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Tax-refund fraud is expected to soar again this tax season, and hit a whopping $21 billion by 2016, from just $6.5 billion two years ago, according to the Internal Revenue Service.
And the problem—which the agency admits is growing quickly—is compounded by an outdated fraud-detection system that has trouble identifying many attempts to trick it.
"The flaws in [the IRS'] system are so basic," said Akli Adjaoute, founder and CEO of artificial intelligence firm Brighterion.
"The whole system is a disaster," Adjaoute said.
One of the main reasons for the rapid growth is that it takes so little to file a false return—just your your name, date of birth and Social Security number. (Perhaps not coincidentally, this was among the information taken in last week's huge hack on health insurer Anthem. See "What Anthem breach victims need to do now. ")
The IRS is well-aware of the magnitude of the problem. But budgetary constraints and legal mandates have created a system where it is often unable to follow up on the red flags that its system throws up until after a refund check has been cut and sent.
The agency does, of course, look for certain signals in filed returns, and for obvious reasons won't discuss specifically what they are, said a spokesperson.
Here's a conspicuous flaw in the system as currently set up: To file a tax return electronically, all someone needs is a name, date of birth and an SSN. The IRS accepts tax filings as soon as Jan. 1, but employers aren't required to submit correct employment information to the agency until March, by which time roughly half of all refunds have been paid out. (For that matter, the IRS doesn't begin matching employer-submitted data to tax returns until the summer.)
By law, the tax-refund system as it is currently constituted amounts to a "pay first, ask questions later" system, said Victor Searcy, director of fraud operations at IDT911, an identity protection and risk services firm in Scottsdale, Arizona.
In other words, an imaginative crook in possession of the three basic items of a person's identity could make up fake W-2 information and submit it, and get the money within 30 days—the amount of time the law says that the agency must refund tax filers.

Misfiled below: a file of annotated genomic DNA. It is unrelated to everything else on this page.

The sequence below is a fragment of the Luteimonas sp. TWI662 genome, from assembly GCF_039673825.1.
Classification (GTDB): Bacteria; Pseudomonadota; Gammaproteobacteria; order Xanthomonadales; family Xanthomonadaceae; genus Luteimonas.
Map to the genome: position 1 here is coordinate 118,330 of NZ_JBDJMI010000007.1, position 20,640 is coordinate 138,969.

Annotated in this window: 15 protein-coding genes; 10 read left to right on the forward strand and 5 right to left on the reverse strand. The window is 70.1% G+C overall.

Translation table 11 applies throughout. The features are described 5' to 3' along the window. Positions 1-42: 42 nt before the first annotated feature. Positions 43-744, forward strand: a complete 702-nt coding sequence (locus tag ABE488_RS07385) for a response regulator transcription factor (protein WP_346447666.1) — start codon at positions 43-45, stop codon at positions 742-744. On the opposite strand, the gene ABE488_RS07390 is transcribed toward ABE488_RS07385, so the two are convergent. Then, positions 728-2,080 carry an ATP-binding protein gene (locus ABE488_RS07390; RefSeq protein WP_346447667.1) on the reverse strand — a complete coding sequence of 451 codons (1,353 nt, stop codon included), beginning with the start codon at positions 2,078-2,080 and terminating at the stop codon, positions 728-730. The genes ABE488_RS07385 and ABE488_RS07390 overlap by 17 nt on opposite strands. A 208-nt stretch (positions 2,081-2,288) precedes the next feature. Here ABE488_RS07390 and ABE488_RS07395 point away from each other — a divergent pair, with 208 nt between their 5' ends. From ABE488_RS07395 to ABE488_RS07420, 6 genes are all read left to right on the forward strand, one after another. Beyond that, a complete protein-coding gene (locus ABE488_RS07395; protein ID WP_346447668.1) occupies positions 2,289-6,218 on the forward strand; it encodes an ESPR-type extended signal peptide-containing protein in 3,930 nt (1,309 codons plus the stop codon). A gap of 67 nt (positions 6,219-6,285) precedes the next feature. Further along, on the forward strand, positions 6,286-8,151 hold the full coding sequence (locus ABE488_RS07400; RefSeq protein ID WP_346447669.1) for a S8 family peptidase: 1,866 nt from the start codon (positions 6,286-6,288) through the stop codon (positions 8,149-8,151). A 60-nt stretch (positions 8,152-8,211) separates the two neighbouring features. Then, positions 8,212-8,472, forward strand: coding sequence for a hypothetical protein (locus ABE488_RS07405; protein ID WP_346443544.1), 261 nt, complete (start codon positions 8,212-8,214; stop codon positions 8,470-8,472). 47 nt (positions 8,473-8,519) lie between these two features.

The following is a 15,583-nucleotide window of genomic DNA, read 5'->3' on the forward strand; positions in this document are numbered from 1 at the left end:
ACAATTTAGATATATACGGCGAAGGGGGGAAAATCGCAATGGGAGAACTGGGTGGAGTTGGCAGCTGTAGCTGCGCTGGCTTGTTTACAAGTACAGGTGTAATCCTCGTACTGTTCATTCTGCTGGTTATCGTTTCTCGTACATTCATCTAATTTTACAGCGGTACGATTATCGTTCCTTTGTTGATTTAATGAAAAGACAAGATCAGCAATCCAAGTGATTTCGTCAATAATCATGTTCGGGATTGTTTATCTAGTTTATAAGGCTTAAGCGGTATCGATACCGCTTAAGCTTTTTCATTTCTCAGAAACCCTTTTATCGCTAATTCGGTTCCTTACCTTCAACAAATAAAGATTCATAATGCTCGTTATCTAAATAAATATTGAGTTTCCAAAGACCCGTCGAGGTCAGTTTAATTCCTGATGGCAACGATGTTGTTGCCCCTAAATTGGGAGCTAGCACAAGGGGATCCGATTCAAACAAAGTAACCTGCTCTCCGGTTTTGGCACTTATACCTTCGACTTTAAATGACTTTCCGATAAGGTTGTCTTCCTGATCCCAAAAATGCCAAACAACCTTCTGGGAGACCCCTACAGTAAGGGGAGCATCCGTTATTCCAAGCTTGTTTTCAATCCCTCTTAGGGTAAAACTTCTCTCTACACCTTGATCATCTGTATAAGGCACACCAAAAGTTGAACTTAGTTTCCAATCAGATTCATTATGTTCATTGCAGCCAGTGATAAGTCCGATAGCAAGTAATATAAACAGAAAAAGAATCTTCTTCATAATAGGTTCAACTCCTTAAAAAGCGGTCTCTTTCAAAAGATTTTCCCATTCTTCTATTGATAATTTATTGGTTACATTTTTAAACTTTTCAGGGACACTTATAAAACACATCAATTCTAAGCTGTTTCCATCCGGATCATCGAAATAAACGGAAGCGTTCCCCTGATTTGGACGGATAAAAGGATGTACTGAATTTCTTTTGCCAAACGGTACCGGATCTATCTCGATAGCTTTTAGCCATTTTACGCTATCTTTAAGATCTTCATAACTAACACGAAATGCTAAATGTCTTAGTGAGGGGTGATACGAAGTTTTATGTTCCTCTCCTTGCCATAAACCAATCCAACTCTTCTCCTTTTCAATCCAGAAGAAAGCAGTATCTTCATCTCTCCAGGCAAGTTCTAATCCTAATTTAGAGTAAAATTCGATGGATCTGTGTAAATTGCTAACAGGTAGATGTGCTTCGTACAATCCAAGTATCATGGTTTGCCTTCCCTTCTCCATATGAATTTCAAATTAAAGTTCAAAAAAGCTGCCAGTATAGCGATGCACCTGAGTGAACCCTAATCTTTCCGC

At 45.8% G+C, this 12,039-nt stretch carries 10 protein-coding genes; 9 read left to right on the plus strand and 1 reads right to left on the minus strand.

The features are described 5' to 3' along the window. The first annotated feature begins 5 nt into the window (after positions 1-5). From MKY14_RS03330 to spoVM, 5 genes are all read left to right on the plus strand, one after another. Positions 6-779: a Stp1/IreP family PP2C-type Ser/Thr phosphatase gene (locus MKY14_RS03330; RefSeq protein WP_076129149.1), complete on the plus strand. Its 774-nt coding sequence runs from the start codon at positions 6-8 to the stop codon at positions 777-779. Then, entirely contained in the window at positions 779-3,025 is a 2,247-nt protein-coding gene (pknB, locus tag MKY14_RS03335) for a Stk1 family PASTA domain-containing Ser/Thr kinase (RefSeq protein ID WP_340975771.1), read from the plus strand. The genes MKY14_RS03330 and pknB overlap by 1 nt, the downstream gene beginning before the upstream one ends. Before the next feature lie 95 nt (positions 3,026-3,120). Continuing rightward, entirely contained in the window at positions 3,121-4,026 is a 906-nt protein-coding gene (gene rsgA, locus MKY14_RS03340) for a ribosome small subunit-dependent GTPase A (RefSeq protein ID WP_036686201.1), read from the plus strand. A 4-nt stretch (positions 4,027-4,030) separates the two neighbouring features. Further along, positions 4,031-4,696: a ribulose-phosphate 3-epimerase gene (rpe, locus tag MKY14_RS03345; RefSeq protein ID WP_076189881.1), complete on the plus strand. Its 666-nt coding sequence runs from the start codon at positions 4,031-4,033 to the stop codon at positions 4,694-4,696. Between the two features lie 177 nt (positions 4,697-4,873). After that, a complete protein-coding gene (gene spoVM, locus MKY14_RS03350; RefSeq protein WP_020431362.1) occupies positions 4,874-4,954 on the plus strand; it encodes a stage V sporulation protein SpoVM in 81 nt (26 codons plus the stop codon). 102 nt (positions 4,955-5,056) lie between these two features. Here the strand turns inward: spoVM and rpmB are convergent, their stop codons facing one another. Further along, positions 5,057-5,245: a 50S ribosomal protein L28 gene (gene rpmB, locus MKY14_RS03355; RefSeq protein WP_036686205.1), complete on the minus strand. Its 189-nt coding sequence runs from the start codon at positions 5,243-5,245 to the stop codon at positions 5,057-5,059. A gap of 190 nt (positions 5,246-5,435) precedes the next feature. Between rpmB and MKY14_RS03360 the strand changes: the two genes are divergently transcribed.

Some obvious red flags—like multiple checks being sent to one address, or multiple deposits being sent to one account or one debit card—are detected, but often refund checks are mailed to those accounts before they're followed up on within the agency, said Searcy.
While the IRS says cuts to its budget in 2015 will slow upgrades to its system—the IT budget is being reduced by $200 million, one of many cuts the agency is contending with—the IRS said in a January release that it will "continue to increase both the number and efficiency of the identity theft models and filters that are used to identify potentially fraudulent returns." It also said that it had halted 19 million suspicious returns as of October 2014.
Probably the most notable step the agency has taken to protect taxpayers has been a rollout of an identity protection (IP) PIN. Essentially, if you've been a victim of tax fraud, the IRS will issue a PIN number to use when filing electronically.
This is designed to address a profound problem inherent to this kind of fraud: Unlike passwords or a credit card, you can't "reset" your SSN—you're stuck with it for life.
The PINs are currently only available to filers with past resolved fraud cases as well as to taxpayers in Georgia, Florida and the District of Columbia—areas with high incidences of fraud. They are also available to an additional 1.7 million taxpayers with suspicious activity on their accounts, said a spokesperson.
Unfortunately, the IRS enforcement of PIN security has been spotty, said Searcy, as he knows instances where taxpayers who had PINs assigned to them were able to file returns without them. The agency spokesperson said this would be "highly unusual," since the IP PIN essentially works as a lock and key on a taxpayer's account.
Nevertheless, this is the sort of thing the IRS should be investing more effort in, Searcy said.
For now, most identity theft is focused on the financial sector, rather than tax-refund fraud, even though experts said the latter is probably easier to pull off, and perpetrators have much lower chances of getting caught.
Both the IRS and law enforcement are investing more in this area, with 748 successful sentencings in 2014, up from 438 in 2013, according to the IRS.
Still, the increased vigilance can't keep pace with criminals, especially since there's rarely negative consequences for an unsuccessful attempt. explained experts. For example, a crook could file a fake return, have it rejected and the chances of authorities coming after them are very slim.
"If I was an identity thief, that's what I'd do," said Searcy.